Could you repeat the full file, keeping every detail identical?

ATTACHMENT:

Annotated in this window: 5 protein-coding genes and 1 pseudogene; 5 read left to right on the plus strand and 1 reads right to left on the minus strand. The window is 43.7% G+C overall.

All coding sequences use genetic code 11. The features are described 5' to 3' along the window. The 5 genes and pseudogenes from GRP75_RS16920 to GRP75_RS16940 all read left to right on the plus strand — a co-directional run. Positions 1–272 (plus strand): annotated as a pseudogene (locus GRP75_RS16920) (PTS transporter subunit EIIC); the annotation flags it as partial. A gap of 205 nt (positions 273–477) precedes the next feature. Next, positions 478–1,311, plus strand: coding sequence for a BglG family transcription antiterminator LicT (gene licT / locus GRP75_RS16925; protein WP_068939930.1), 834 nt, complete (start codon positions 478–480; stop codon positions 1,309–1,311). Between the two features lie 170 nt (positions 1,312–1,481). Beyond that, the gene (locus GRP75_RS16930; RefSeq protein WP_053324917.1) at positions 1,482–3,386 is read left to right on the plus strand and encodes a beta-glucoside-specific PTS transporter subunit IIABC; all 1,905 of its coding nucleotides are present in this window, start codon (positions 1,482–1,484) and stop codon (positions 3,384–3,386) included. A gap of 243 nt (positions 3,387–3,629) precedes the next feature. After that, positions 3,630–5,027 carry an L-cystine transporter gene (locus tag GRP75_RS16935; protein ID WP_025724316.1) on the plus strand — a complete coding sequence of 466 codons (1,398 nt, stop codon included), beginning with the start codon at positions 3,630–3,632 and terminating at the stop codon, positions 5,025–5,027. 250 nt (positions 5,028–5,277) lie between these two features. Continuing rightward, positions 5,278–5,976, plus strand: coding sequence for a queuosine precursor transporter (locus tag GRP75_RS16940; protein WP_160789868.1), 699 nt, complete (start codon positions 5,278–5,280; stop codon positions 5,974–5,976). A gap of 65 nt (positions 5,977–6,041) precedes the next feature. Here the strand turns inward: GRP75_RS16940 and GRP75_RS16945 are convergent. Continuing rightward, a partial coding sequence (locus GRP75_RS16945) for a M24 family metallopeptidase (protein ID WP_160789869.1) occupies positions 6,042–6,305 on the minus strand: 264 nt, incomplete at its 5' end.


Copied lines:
Annotated in this window: 5 protein-coding genes and 1 pseudogene; 5 read left to right on the plus strand and 1 reads right to left on the minus strand. The window is 43.7% G+C overall.

All coding sequences use genetic code 11. The features are described 5' to 3' along the window. The 5 genes and pseudogenes from GRP75_RS16920 to GRP75_RS16940 all read left to right on the plus strand — a co-directional run. Positions 1–272 (plus strand): annotated as a pseudogene (locus GRP75_RS16920) (PTS transporter subunit EIIC); the annotation flags it as partial. A gap of 205 nt (positions 273–477) precedes the next feature. Next, positions 478–1,311, plus strand: coding sequence for a BglG family transcription antiterminator LicT (gene licT / locus GRP75_RS16925; protein WP_068939930.1), 834 nt, complete (start codon positions 478–480; stop codon positions 1,309–1,311). Between the two features lie 170 nt (positions 1,312–1,481). Beyond that, the gene (locus GRP75_RS16930; RefSeq protein WP_053324917.1) at positions 1,482–3,386 is read left to right on the plus strand and encodes a beta-glucoside-specific PTS transporter subunit IIABC; all 1,905 of its coding nucleotides are present in this window, start codon (positions 1,482–1,484) and stop codon (positions 3,384–3,386) included. A gap of 243 nt (positions 3,387–3,629) precedes the next feature. After that, positions 3,630–5,027 carry an L-cystine transporter gene (locus tag GRP75_RS16935; protein ID WP_025724316.1) on the plus strand — a complete coding sequence of 466 codons (1,398 nt, stop codon included), beginning with the start codon at positions 3,630–3,632 and terminating at the stop codon, positions 5,025–5,027. 250 nt (positions 5,028–5,277) lie between these two features. Continuing rightward, positions 5,278–5,976, plus strand: coding sequence for a queuosine precursor transporter (locus tag GRP75_RS16940; protein WP_160789868.1), 699 nt, complete (start codon positions 5,278–5,280; stop codon positions 5,974–5,976). A gap of 65 nt (positions 5,977–6,041) precedes the next feature. Here the strand turns inward: GRP75_RS16940 and GRP75_RS16945 are convergent. Continuing rightward, a partial coding sequence (locus GRP75_RS16945) for a M24 family metallopeptidase (protein ID WP_160789869.1) occupies positions 6,042–6,305 on the minus strand: 264 nt, incomplete at its 5' end.